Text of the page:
Ten years ago, Barry Kyle directed King Lear in Prague. It was a momentous time. The Czech revolution had just thrown off the shackles of communism. A new world was being created.
Now he directs the paly at the Bankside Globe. He stresses that, unlike the Lear of those heady days, his new production is not guided by an overtly ideological concept. But there will be obvious contemporary relevances. Kyle argues that just as Shakespeare's first audiences responded with horror to Lear's line, "Know that we have divided in three our kingdom", so in our own history we have seen the tragic consequences of partition in Ireland and India.
Kyle relishes the opportunities the Globe offers, but he points out that certain features of King Lear suggest that it was not originally conceived for that stage. "This is not a balcony play like Romeo and Juliet or Antony and Cleopatra . There is no use of the understage. The highly decorative, courtly environment of the Globe stage is not present in the play. Only the opening scene is in the court."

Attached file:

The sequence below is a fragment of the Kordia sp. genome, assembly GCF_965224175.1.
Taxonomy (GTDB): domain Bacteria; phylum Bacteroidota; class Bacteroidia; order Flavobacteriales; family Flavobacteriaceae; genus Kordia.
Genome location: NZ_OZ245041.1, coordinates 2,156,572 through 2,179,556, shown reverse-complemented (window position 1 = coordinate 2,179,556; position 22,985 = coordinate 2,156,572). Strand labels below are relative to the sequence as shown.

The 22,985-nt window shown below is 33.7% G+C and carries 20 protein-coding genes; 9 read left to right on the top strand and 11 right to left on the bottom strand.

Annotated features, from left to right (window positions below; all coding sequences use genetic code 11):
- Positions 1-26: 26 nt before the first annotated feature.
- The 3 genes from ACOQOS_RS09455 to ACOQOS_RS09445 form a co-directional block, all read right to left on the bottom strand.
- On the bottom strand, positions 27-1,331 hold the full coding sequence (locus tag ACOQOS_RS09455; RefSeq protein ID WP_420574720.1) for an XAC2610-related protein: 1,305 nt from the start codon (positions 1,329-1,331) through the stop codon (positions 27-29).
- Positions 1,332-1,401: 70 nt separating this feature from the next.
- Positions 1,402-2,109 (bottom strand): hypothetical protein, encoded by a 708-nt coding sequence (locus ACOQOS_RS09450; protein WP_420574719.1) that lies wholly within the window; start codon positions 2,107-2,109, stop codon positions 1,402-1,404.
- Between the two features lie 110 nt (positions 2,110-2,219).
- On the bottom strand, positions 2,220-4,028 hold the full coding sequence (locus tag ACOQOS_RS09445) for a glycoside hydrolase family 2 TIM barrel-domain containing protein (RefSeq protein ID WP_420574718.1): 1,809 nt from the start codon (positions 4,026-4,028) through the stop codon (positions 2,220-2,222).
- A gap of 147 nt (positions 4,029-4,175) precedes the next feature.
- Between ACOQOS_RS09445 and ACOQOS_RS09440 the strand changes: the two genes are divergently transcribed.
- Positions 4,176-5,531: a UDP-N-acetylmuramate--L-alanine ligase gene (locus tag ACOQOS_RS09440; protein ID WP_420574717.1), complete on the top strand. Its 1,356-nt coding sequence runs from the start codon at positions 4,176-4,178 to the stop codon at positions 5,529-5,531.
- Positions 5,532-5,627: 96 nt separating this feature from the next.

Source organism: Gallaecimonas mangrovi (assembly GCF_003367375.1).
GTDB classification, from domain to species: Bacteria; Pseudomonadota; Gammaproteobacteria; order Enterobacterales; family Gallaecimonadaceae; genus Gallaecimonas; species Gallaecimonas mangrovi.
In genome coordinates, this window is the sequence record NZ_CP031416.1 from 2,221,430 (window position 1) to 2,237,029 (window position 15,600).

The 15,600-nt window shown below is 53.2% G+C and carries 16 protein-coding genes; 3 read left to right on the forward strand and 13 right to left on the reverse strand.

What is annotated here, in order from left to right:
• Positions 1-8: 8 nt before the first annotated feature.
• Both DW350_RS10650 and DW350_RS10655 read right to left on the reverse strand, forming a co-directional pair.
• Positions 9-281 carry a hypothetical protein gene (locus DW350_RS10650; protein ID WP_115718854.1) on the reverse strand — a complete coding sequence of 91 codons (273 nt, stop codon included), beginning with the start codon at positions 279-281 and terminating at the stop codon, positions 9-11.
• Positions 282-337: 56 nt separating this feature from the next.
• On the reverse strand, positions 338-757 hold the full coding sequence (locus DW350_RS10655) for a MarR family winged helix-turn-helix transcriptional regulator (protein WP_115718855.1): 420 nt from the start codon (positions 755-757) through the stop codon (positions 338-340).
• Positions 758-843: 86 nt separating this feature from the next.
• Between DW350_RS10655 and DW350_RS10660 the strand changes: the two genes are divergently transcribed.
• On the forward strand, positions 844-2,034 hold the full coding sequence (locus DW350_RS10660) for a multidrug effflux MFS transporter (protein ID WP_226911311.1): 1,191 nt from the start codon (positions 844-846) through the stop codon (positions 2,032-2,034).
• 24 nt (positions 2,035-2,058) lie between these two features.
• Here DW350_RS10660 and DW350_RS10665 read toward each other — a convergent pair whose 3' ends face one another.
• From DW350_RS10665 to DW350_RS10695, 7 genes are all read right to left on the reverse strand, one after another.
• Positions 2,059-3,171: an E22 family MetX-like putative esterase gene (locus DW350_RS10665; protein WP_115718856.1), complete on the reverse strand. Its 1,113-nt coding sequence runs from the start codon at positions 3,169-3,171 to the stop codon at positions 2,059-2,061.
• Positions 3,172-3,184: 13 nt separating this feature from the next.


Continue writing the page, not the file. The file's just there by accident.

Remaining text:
He feels that today's Globe environment will release particular energies of the play. There will be vigorous interaction between the stage and the yard, with its 600 standing spectators. Edmund will begin his first speech there. His repeated use of "base" will acquire special resonance among the groundlings.
The costumes will be Jacobean, but they will gradually change as Edmund, Regan and Goneril seize power. The divide between the two generations will become increasingly clear.
Julian Glover will bring to the role of Lear an extraordinary ability to convey authority and nobility, and to find pathos in madness.
From May 12 to September 21. Box office: 020 7401 9919
A longer version of this review appears on page 24 of this week's TES Friday magazinenbsp;